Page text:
Reports of the demise of the big Kia K900 luxury sedan? Well, you know what Mark Twain would say: they’ve been greatly exaggerated.
With the overwhelming response to the new Stinger, there’s no question that Kia is putting a lot of emphasis on that sexy new GT model. But company insiders have repeatedly emphasized to TheDetroitBureau.com that the K900 isn’t going away. And if you needed proof, check out these two renderings of the second-generation sedan that is expected to make a debut appearance in the coming weeks an roll into showrooms by mid-year.
To further underscore its longevity, consider that the new model was a collaborative development pairing Kia’s global design headquarters in the Seoul suburb of Namyang, along with the automaker’s U.S. design center in Irvine, California.
(Hyundai’s Le Fil Rouge concept pushes the design boundaries at Geneva. Click Here to check it out.)
The original K900 seemed, at least initially, like something of an oxymoron considering Kia’s traditional focus on the economy car market. But, like its Korean sibling, the brand has been broadening its appeal and moving into luxury segments – while retaining its value-based pricing strategy.
Of course, it helped to have a platform that Kia could share with Hyundai which launched a similarly sized sedan as the Equus. It now markets its version through the new Genesis brand as the G90.
(Live from Geneva! Click Here for our coverage of the 2018 Geneva Motor Show.)
Both the original Equus and K900 models took aim at wannabe S-Class and 7-Series buyers on a budget. But, as with the new Genesis G90, Kia’s challenge is to now come up with something more sophisticated and world-class or, as it puts it in a news release, a vehicle with “a modern air of elegance and gravitas.”
The new model, it continues, is based on the brand’s “Gravity of Prestige” design concept. That includes a new “Quadric pattern” grille with 176 jewel-like “cells” that are meant to give the car a sense of released energy.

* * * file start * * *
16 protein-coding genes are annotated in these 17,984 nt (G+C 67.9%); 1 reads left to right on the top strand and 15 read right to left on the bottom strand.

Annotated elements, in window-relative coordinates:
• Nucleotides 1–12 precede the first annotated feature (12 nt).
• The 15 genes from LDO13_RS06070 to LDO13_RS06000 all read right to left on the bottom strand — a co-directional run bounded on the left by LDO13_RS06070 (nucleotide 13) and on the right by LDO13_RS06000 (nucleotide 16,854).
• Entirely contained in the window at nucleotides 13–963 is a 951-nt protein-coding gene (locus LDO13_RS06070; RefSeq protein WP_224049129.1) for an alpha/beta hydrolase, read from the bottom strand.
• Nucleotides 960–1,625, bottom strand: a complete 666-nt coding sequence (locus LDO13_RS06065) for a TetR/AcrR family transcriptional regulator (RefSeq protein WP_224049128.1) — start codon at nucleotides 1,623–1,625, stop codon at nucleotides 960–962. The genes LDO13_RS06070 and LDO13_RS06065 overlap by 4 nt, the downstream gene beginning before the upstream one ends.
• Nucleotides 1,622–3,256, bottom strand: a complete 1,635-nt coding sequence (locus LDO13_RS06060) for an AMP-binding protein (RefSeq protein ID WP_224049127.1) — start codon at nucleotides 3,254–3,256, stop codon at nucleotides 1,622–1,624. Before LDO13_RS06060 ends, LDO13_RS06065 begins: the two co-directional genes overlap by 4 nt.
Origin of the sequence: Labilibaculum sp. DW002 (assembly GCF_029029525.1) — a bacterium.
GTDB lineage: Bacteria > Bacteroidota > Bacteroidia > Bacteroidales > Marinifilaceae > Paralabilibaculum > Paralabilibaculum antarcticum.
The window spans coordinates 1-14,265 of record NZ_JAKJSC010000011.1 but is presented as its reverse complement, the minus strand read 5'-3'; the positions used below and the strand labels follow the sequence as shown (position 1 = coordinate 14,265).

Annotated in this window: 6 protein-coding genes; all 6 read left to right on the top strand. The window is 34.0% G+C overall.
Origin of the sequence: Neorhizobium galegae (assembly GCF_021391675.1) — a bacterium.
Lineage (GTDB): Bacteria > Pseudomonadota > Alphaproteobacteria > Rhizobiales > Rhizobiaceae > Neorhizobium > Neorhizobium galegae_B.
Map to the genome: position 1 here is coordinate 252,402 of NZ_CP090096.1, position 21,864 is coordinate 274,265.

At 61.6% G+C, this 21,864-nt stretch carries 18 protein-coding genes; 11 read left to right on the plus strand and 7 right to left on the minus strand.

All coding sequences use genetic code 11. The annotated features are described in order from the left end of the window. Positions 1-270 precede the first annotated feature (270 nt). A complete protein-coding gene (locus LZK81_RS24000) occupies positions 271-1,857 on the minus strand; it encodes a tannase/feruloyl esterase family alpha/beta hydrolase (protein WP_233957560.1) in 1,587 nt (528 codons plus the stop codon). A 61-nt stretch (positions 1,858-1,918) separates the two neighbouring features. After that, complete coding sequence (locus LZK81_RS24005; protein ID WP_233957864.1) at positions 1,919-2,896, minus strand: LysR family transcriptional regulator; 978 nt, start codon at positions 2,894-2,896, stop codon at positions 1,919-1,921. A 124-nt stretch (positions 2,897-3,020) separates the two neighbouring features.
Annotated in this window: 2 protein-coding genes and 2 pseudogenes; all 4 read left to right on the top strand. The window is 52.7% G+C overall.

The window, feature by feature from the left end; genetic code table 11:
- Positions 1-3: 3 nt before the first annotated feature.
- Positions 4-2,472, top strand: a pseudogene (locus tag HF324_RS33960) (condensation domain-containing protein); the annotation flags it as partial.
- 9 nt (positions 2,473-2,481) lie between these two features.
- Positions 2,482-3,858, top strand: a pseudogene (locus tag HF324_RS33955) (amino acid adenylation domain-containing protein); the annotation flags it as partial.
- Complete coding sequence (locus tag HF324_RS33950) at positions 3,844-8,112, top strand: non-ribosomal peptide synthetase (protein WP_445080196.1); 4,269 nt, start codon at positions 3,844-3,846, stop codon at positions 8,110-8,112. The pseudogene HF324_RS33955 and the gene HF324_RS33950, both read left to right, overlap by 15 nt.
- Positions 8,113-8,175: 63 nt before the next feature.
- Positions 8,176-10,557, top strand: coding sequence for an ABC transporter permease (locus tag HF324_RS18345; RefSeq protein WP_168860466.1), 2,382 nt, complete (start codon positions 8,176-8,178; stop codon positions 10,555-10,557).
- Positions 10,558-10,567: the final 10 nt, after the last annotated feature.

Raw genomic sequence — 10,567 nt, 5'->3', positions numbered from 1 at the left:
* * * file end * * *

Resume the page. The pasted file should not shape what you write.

The new K900, if these renderings prove accurate, will be far less of a Euro-clone, with a dramatic, coupe-like curve to the roofline that tapers into a tall, albeit short, decklid.
There’s a large air scoop running corner to corner beneath the grille, strong bulges in a long hood meant to convey a sense of power, and distinctive sheet metal creases flowing from the sweeping LED headlamps to the taillights.
One has to guess that the hood will cover similar engine options to what’s now in the Genesis G90, including a 5.0-liter naturally aspirated V-8 and a sporty turbocharged 3.3-liter V-6.
We’d also expect all the luxury accoutrements, including heated and massaging seats, a high-line infotainment system and an array of advanced driver assistance systems – which could introduce some of the semi-autonomous technologies parent Hyundai-Kia is working on.
There’s one critical difference between Kia and Hyundai, the latter spinning off its luxury line as an entirely separate brand. Kia has so far resisted any temptation to take the same step and it’s all but certain not to give serious consideration to that strategy unless and until the new Genesis brand proves viable. The big test is about to begin, Genesis recently announcing it wants its dealers to set up independent showrooms and no longer share space inside Hyundai stores. That move is expected to cost billions.
We’ll look to find out more in the not-too-distant future. As the next-gen Kia K900 is due out sometime in the second quarter of this year, odds are it will make its official, public debut at the New York International Auto Show later this month.
(Kia brings new Rio GT and Ceed to Geneva. Click Here to check them out.)